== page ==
December 16, 2016
Most doctors who treat back pain work hand in hand with a physical therapist. Physical therapists are invaluable in helping patients return to their normal activities, and they are also very good at teaching patients an exercise program to promote good spinal health.
There are several different popular exercise programs that are known by different names that have been designed to reduce back pain, which makes it a bit difficult to recommend a “cookbook” approach for the treatment of all types of back pain. However, most physical therapists will help you to identify positions and postures that help to alleviate back pain, and then design an exercise program that will strengthen the muscles required for these postures in a way that is comfortable for the patient.
For example, one popular type of spinal exercise, known as McKensie exercises, is focused on strengthening the muscles that help to extend the spine and arch the back. This type of exercise is based on the theory that patients who have back pain caused by the intervertebral disc, tears in the ligaments that surround the disc, or a herniated disc, can reduce pressure on that disc by extending the spine and arching the back.
As the extensor muscles become stronger with these exercises, they help to “centralize” the injured disc and reduce pain by decreasing the amount of pressure put on the injured ligaments in the back of the disc. This is a very popular type of physical therapy, and most therapists incorporate some form of extension exercises into their protocols for treating back pain.
Typical McKensie Back Extension Exercises
- Prone lying. Lie on your stomach with arms along your sides and head turned to one side. Maintain this position for 5 to 10 minutes.
- Prone lying on elbows. Lie on your stomach with your weight on your elbows and forearms and your hips touching the floor or mat. Relax your lower back. Remain in this position 5 to 10 minutes. If this causes pain, repeat exercise 1, then try again.
- Prone press-ups. Lie on your stomach with palms near your shoulders, as if to do a standard push-up. Slowly push your shoulders up, keeping your hips on the surface and letting your back and stomach sag. Slowly lower your shoulders. Repeat 10 times.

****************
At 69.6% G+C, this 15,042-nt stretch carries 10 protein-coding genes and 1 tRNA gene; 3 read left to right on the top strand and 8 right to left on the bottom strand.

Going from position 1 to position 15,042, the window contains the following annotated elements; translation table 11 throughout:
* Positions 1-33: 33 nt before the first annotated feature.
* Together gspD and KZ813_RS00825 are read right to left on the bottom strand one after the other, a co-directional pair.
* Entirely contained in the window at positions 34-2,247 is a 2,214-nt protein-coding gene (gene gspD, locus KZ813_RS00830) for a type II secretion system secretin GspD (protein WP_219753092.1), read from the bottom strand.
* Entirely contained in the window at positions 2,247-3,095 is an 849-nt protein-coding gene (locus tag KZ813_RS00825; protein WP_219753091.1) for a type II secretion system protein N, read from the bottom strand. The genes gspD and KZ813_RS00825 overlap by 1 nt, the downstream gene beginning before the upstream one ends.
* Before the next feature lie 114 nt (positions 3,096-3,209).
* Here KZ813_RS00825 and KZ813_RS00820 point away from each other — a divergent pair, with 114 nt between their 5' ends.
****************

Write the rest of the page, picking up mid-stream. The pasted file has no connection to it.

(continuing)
- Progressive extension with pillows. Lie on your stomach and place a pillow under your chest. After several minutes, add a second pillow. If this does not hurt, add a third pillow after a few more minutes. Stay in this position up to 10 minutes. Remove pillows one at a time over several minutes.
- Standing extension. While standing, place your hands in the small of your back and lean backward. Hold for 20 seconds and repeat. Use this exercise after normal activities during the day that place your back in a flexed position: lifting, forward bending, sitting, etc.
While physical therapists can teach you a great deal about how to alleviate back pain, strengthen the muscles that support your back, and make you more flexible, they cannot do your exercises for you. By far the most important part of seeing a physical therapist is making sure that you faithfully do your exercises at home. Truly committing to a program of regular exercise for the sake of your back is a significant lifestyle change for many people.
The more you can involve your family and create a support group for your activities, the more successful you are likely to be. While this is often a difficult course for many people, the rewards of good health are simply too great to let slip away.
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